Victor Pikard: Right. Well, that, I think, was a very important parallel to look at and, of course, that’s what’s being referred to often in today’s discussion because there again, you had what’s known as a vertical merger, vertical integration, where a large media distributor like Comcast purchases a large media creator like NBC. The theory is, at least in recent years, that because those two entities weren’t directly competing, then that’s okay; that passes regulatory muster. There might be a lot of merger conditions put onto it but generally that’s not seen as problematic as a horizontal merger, when two similar companies merge. But paradoxically, it’s exactly that kind of merger that raises all kinds of potentials for, you might say, perverse incentives, where the company that’s distributing the media will want to give its own media content preferential treatment. So this is why I think there is a lot of concern about it right now.
Jeff Schechtman: There is also the issue of competition though. If you’re going to allow Comcast NBC Universal, in a way the only way you’re going to get competition to that is by allowing something like AT&T Time Warner or Verizon Yahoo.
Victor Pikard: Yes, exactly. I mean that’s definitely one of the justifications, but I think what you’re also pointing to there is another danger, which is once you have one of these big mergers, it tends to set off a kind of arms race and can trigger other big mergers. So what we might see is an already highly concentrated media system becoming even more so and for many people, that’s a grounds for legitimate concern.
Jeff Schechtman: How does it relate to the needs that these companies have, given the changing media landscape as I talked about in the introduction? In many ways, they’re fighting a rearguard action against so many changes that are taking place in the media landscape, particularly among millennials.
Victor Pikard: Yes, I think that’s a very good point and as you know, people are increasingly getting their media via their cellular device. People are increasingly cutting the cord and in young people in particular, we’re seeing these changes in media consumption habits. So, you can understand why AT&T is trying to do this. It’s a rational move, but I think the question then becomes from the point of view of benefits to larger society, is this a good thing? That’s what I think we should be focusing on.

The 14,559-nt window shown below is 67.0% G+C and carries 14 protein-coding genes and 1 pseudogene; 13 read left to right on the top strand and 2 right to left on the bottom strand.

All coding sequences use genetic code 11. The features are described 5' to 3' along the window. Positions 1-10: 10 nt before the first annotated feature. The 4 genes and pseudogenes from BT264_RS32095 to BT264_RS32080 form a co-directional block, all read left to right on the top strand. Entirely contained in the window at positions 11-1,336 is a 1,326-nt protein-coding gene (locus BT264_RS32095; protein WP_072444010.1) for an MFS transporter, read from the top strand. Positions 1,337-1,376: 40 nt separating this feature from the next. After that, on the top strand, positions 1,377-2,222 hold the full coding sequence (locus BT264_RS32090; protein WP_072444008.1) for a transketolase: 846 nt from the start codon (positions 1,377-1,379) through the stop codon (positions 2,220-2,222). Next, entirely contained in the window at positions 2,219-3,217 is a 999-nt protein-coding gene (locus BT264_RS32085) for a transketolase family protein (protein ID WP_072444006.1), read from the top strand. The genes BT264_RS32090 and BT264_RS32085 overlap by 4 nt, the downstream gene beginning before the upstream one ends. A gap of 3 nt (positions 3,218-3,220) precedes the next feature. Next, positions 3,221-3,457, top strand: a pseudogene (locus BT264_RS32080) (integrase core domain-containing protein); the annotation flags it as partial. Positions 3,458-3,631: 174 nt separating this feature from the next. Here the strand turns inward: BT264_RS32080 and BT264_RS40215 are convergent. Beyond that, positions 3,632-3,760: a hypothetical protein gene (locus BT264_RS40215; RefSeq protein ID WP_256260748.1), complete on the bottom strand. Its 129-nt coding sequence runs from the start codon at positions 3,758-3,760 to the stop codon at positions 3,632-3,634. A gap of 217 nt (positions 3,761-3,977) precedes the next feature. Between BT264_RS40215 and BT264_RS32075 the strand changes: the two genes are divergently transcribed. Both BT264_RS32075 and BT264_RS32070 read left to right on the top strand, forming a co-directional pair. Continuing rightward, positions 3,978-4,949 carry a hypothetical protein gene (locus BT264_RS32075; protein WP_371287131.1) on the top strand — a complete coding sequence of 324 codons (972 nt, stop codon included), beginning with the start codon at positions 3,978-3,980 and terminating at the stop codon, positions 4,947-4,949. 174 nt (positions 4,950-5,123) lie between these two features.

Jeff Schechtman: It’s interesting that if we look at the history of media consolidation and we were talking about AOL Time Warner before, but certainly in this business, in the radio business, we saw quite a number of years ago, huge consolidation take place where basically two or three companies controlled most of the radio stations in the country. That didn’t work out very well for them at all, partly because what it did is that it stymied, not encouraged innovation.
Victor Pikard: Yes, and that’s another recurring critique that you hear; that with this kind of concentration, you see less innovation, less choice for consumers, higher costs for consumers. We’ve been here before in different sectors, but also even going back to the Comcast NBC merger, we were supposed to see all kinds of consumer benefits arise from that and there’s very little evidence that suggests that actually panned out the way it was promised. I think you’re absolutely right, it’s important to look at our history, especially recent history, to get an idea of what could come out of this merger if it were to go through.
Jeff Schechtman: Talk a little bit about that, what history tells us in terms of what could be some of the downsides of a merger like this?
Victor Pikard: Well, I think one general lesson from history, whether we want to look at what happened, as you know in the early 2000s following the 1996 Telecommunications Act that allowed radio broadcasters to concentrate so much, there are often unintended consequences. In some cases, you might be even more cynical and say actually those were intended consequences, although they weren’t articulated as such at the time. But aside from just what we’ve already talked about, about how this could lead to tremendous concentration, often times in one way or another, these costs get passed on to consumers. I could think of two general reasons for that. One is that AT&T has to raise a lot of capital to afford this acquisition and therefore it is now under tremendous debt, so it has to find a way to offset that debt and one way is to try to pass it on to consumers in various manifestations. The other thing too, is that they might start charging other cable companies more for their programming and then in turn, indirectly those cable companies will now charge their consumers more. So you can see how, in one way or another it hits people in their pocketbooks and I think that’s what’s generating the most concern right now.